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Lee Lipsey from Point Loma

September 08, 2008 at 06:06 PM

I heard a snatch of conversation related to Victory Gardens on These Days, Monday, Sept. 8 at about 10:45. Please provide name and contact information for the group that is promoting Victory Gardens. I am working with with a group interesting in restoring historic gardens at the former Naval Training Center in Point Loma.

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Rich from Chula Vista

September 19, 2008 at 10:23 PM

I would like to also recommend the book THE CHINA STUDY (ISBN 1-932100-38-5). Many local libraries have a copy.

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Bryan from Virginia

September 25, 2008 at 06:02 PM

I have been vegetarian for ten years now. I do still eat a little cheese, but no meat of any kind. And it is not popular where I come from. Me being a white male in the south, who grew up fishing and hunting, and I also work a physically demanding job. Some people are suprised and some may even feel offended of threatened that I do not eat meat. Yet this is what feels right to me. Also, I don't seem to fit in with most other vegetarians because of my personal beliefs about such things as politics, economics, religion, gun ownership, and other issues. So maybe that goes to show that the common people should not assume that all us vegetarians are tree hugging extreme liberal pacifists. I am me. This is what I have chosen. You can do your thing and I can do mine. Whenever one of us does something good, it can, and sometimes does, inspire others to do something good.

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liz from san diego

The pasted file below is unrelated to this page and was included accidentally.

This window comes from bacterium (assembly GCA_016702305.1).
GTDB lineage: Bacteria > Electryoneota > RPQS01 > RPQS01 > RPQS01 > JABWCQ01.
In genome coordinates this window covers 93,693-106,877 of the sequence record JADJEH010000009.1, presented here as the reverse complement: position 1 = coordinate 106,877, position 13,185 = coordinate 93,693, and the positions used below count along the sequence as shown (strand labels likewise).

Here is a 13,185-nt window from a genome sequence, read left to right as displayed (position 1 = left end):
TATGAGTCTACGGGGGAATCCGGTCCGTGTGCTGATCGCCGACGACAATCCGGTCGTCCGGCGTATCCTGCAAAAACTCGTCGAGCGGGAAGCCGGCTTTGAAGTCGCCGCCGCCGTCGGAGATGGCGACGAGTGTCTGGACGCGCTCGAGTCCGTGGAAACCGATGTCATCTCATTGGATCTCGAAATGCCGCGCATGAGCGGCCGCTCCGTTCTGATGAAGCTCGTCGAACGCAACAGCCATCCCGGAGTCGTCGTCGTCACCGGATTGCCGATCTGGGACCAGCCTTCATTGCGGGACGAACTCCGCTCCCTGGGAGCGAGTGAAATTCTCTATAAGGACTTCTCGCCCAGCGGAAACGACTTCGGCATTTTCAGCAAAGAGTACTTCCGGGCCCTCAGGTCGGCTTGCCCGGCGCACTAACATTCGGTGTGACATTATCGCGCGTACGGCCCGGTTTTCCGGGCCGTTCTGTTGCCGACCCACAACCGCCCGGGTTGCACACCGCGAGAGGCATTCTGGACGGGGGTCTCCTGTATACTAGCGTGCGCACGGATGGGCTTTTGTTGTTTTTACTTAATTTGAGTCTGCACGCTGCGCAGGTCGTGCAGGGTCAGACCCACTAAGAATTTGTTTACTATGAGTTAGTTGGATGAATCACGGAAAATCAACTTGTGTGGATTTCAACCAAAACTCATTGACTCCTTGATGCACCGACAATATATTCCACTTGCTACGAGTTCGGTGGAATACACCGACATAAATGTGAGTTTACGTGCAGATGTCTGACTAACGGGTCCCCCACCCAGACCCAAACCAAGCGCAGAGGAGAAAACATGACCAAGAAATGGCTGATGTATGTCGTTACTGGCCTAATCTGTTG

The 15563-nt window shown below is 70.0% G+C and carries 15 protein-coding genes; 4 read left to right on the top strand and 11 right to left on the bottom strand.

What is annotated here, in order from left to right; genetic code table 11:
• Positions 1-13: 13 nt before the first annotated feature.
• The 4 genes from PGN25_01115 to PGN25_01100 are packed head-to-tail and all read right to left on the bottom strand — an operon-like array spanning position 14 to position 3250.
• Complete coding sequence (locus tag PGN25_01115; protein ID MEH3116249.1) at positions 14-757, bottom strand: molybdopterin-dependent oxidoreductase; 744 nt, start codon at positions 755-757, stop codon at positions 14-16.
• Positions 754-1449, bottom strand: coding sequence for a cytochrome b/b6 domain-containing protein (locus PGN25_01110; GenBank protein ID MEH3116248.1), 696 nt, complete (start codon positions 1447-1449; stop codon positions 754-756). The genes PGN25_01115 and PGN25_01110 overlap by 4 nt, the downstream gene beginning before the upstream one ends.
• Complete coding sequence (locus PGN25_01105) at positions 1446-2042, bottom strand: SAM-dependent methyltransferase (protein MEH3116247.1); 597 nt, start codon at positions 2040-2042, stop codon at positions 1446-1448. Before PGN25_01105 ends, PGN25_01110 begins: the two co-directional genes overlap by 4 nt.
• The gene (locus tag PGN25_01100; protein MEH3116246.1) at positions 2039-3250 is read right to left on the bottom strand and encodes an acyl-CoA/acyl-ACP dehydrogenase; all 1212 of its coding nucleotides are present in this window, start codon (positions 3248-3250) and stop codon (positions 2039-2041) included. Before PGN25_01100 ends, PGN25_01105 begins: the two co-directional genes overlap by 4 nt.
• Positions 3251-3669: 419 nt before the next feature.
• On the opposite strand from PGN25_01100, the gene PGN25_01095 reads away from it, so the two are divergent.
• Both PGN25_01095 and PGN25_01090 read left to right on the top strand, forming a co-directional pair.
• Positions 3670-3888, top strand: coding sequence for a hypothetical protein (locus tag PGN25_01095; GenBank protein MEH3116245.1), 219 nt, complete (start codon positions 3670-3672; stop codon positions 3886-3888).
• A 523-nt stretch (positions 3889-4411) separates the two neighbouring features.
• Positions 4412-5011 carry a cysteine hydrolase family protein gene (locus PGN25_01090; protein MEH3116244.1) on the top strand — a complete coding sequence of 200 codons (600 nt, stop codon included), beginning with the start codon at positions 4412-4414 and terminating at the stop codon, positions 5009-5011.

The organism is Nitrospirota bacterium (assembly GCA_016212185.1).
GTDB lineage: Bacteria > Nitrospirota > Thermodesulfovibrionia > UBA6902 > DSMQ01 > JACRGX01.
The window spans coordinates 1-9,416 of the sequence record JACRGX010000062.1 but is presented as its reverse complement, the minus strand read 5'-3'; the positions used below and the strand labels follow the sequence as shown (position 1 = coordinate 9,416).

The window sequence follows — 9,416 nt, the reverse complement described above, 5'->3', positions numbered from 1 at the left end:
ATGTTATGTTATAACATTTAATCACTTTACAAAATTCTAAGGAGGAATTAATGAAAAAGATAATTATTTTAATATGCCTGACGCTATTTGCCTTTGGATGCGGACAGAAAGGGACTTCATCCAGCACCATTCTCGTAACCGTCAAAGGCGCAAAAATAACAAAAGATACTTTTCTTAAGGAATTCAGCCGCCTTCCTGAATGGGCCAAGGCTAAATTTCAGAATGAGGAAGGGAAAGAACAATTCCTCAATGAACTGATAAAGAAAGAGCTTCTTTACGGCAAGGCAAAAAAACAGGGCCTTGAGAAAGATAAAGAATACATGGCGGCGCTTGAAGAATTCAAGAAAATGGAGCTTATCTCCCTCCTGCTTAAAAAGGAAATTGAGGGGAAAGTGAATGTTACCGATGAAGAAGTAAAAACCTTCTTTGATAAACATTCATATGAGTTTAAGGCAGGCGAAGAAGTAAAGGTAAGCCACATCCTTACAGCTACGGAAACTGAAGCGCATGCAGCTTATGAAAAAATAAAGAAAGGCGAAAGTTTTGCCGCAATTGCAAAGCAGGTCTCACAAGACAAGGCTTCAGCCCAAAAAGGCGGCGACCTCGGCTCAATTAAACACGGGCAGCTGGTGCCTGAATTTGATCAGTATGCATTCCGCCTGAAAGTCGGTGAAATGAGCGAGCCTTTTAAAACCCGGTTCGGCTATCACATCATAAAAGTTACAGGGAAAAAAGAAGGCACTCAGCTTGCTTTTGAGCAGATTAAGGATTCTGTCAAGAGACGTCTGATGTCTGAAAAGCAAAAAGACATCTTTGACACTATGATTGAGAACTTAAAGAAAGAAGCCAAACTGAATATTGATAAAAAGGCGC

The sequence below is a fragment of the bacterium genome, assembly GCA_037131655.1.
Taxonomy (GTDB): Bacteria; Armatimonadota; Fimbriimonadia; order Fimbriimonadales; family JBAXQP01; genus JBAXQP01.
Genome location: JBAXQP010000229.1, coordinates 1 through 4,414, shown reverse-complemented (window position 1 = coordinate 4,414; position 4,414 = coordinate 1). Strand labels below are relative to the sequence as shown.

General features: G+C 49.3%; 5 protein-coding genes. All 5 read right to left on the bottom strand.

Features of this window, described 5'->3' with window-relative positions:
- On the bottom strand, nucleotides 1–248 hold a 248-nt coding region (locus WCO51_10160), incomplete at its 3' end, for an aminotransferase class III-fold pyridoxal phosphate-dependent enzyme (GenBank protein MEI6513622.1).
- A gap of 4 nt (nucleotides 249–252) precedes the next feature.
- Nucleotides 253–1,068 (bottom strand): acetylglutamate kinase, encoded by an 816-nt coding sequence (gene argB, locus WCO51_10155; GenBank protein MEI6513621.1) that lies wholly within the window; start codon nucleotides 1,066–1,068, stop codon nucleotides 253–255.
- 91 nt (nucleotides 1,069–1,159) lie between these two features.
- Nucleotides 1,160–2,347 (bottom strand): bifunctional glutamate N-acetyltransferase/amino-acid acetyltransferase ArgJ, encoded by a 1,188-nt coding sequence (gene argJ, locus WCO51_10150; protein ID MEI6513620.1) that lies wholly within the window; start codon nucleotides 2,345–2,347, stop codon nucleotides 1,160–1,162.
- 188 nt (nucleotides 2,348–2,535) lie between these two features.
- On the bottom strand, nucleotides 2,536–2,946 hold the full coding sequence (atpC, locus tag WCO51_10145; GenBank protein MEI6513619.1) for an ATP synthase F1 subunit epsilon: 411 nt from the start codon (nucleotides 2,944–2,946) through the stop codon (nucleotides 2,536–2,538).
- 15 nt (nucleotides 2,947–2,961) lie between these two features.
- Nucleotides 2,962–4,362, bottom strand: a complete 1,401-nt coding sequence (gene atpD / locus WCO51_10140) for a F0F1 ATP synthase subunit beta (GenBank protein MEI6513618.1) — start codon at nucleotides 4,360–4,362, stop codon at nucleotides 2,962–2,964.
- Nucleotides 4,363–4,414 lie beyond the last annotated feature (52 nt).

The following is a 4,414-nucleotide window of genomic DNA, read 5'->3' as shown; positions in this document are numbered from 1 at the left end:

December 07, 2008 at 01:28 AM

I am so opposed to the Rick Steves program shown on KPBS this evening showing the force feeding of goose so people can eat foigras. I called the station to complain and they could not take my complaint. If anyone reading this can forward my complaint to the station I would appreciate it. Thanks.

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Sujata from San Diego

January 26, 2009 at 11:10 PM

I was born and raised in India; a vegetarian. My parents, my grand-parents and great grand-parents were all vegetarians as is the case with many Indians. No one ever had animal protein except milk and everyone grew up healthy. As for the source of proteins, the many varieties of lentils (split yellow, green, pink), dried beans (kidney beans, black-eyed etc) and nuts provide tons of proteins. These are available in stores like Henry's Marketplace or any Indian supermarket. Some lentils need to be soaked for as little as 30 minutes and they are ready to be cooked. Vegetarianism was and is a way of life for us without any regrets.

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Ann from San Diego

February 03, 2009 at 06:53 PM

I am an omnivore and have always been. I like meat and feel that in moderation it is not unhealthy. I don't feel that it is wrong to eat meat; however, I recently saw a video showing the way that meat is obtained from animals in large factories in the U.S.. I was horrified. I do not think that hunting animals for food is wrong, and I don't think neccessarily that farming animals for food is wrong either. However, I think it is wrong to deprive living animals of the quality of life they would have in the wild (up until death) for our convenience. I feel that even if you consider yourself an omnivore maybe consider making a stand for the quality of life of the animals you are about to eat. This could mean cutting back on meat or vegetarianism. Either way we are much smarter than the food we eat and so we should act like it.